The second problem is that Khan himself is a living symbol of an even more divisive, even more narrow mode of 'pitting different parts of our country or sections of our society against one another.' If this is the right standard for judgment, identity politics fares even worse than nationalism, which at least is willing to take any kind of Scot as long as they're Scottish. Drawing the division at the level of the nation at least avoids drawing divisions below that level.He notes an additional irony in Didn't Think That Through.
Monday, February 27, 2017
Divisions Worse Than National
I am always pleased when someone puts a favorite rant of mine better than I do. Grim has a comment on the new Mayor of London's disdain for nationalism.
Posted by Assistant Village Idiot at 9:05 PM
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I've noticed a lot of people miss the fact that in most places outside the Americas (and many within it but outside the US), nationalism is identity politics with a strong racist tinge. The socialist nationalist SNP party seems to have avoided the stigma. Nevertheless in most countries, what serves to make you in/out of the volk is your ethnic heritage.
In the US, on the other hand, the marchers in Mardi-Gras, NYC Columbus day, Boston St Patrick's day, or upper midwest "heritage festivals" are unquestionably Americans, as are those Jazzers who carry the American music of Jazz to European capitals and set up residence in their nightlife quarters.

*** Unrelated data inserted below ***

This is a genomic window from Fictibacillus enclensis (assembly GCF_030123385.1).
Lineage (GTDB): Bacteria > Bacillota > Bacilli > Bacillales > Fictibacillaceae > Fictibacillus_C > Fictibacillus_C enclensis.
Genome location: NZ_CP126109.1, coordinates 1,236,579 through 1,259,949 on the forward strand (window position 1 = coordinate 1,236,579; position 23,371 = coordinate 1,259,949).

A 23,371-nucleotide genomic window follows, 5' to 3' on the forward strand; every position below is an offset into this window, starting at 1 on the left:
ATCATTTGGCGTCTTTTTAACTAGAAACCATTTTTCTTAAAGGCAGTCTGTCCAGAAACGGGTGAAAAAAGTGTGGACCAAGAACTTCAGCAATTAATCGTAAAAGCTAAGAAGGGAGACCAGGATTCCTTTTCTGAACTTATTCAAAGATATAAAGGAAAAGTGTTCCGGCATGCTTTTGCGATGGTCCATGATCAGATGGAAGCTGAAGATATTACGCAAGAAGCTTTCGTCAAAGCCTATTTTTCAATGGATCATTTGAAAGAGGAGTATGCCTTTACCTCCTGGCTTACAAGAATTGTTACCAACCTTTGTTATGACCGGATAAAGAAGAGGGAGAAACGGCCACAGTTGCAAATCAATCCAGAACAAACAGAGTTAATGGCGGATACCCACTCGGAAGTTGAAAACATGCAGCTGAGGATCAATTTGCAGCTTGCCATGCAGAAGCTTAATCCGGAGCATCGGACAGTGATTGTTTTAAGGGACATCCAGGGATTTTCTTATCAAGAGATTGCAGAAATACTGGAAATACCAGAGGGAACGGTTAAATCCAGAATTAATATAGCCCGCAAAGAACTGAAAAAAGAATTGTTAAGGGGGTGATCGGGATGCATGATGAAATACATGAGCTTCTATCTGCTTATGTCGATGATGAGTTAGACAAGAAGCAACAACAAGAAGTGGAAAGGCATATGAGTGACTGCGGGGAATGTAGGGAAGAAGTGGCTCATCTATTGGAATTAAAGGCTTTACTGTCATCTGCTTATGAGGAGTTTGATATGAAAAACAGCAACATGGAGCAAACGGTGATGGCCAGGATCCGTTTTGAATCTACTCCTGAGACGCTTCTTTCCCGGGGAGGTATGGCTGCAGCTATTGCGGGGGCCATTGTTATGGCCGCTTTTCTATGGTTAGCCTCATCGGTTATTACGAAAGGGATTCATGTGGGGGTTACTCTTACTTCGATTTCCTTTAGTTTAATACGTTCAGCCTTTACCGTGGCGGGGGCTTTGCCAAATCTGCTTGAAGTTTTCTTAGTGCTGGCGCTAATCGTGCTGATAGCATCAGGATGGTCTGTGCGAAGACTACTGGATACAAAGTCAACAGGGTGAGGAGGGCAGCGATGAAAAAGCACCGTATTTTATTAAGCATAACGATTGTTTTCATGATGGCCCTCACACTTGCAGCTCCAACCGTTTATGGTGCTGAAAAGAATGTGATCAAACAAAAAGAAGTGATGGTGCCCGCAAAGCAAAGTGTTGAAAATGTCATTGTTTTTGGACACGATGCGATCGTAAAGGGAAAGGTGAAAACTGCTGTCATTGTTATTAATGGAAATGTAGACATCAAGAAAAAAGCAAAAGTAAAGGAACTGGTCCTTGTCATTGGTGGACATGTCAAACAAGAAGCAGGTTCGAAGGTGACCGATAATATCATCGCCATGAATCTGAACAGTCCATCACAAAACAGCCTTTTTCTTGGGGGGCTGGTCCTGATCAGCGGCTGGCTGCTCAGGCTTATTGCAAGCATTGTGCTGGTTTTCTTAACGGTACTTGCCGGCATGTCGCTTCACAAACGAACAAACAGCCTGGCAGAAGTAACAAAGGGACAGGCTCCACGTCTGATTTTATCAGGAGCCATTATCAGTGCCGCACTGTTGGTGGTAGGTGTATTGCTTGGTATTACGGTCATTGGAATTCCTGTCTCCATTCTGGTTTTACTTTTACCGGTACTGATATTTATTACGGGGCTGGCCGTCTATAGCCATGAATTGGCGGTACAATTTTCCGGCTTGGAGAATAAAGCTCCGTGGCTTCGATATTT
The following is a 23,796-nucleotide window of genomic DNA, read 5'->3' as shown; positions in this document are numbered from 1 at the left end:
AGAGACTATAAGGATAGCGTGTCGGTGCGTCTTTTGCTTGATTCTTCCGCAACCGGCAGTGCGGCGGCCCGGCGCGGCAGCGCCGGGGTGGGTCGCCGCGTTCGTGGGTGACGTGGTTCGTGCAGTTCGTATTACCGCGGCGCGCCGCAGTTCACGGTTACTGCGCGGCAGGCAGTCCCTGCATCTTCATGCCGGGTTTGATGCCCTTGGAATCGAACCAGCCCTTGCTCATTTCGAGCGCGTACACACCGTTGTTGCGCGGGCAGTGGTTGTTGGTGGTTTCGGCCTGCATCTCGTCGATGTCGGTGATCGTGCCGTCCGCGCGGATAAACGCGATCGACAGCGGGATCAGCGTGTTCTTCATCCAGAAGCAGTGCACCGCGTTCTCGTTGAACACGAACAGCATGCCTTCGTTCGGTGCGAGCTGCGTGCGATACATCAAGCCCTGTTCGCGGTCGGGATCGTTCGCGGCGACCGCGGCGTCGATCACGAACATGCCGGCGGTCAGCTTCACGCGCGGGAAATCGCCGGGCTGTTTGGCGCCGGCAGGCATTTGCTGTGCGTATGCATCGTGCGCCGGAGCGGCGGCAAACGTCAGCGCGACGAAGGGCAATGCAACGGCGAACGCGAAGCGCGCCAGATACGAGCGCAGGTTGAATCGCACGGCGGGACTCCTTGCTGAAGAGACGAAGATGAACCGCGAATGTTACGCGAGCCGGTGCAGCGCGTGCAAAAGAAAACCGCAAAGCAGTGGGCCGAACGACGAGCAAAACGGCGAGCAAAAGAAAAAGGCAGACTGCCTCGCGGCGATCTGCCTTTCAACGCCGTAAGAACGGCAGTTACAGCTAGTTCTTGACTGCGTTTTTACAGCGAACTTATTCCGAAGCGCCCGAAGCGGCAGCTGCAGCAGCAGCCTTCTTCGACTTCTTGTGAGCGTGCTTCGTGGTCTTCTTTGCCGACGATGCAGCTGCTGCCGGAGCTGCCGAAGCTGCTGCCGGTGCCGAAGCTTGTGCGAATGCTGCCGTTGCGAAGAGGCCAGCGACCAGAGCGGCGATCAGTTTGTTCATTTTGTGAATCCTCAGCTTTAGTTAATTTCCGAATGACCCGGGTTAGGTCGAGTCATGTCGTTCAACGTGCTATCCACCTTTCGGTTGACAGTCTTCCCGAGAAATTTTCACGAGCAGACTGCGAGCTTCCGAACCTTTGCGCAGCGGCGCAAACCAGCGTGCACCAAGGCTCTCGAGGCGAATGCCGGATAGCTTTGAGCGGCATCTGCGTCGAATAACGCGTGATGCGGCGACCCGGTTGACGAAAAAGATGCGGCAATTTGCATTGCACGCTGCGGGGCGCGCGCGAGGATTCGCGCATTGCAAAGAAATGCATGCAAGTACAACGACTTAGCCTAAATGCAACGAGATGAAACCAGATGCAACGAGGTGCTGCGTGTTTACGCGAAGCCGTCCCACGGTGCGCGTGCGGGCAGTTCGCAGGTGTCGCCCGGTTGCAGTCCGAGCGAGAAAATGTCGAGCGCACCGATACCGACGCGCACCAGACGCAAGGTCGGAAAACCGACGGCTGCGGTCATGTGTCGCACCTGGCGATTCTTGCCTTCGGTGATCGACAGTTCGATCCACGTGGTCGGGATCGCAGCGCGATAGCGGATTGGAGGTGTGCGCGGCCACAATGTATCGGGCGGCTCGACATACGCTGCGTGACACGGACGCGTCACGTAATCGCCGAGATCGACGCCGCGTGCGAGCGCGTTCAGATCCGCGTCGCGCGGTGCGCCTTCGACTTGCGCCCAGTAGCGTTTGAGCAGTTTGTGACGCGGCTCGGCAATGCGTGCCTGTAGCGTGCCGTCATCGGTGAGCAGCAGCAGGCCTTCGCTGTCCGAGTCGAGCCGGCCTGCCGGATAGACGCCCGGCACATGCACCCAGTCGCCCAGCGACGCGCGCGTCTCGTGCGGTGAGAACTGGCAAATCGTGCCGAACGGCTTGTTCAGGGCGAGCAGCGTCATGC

Having lived in Quebec through the last sovereignty referendum, there is an ugly face to nationalism that I know. One can see it also when you have the misfortune of being in the vicinity of national stadiums at the conclusion of national-team football games in Germany, Catalonia, and England. But when I see US political office-holders at state and national level spouting views that could be caricatured as "our country right or wrong" I get no sense that their concept of "our country" excludes anyone with allegiance to the USA. There is certainly a sense that they think US culture at its best is better than other cultures, but the "melting pot" concept embraces the presence of people from all ethnicities.
Yes, our perceptions are influenced by where and how we grew up. We need to realize, and remind ourselves, of that, instead of "I'm right, you're wrong".
I haven't had the occasion to travel much in Europe, although I've been a few other places. In Iraq, for example, nationalism would really be a great thing if it could get off the ground -- but it never really has, as Sunni/Shia or tribal or ethnic divisions have prevented the cementing of a national identity. Likewise Syria, and the Philippines.
America is different, of course, but there's a strong sense in which Americans who consider themselves Irish (or Scottish) could probably never 'go home' to the Olde Country. They'd always be considered 'that American,' perhaps as much so as if they were not at all of Irish or Scottish extraction.
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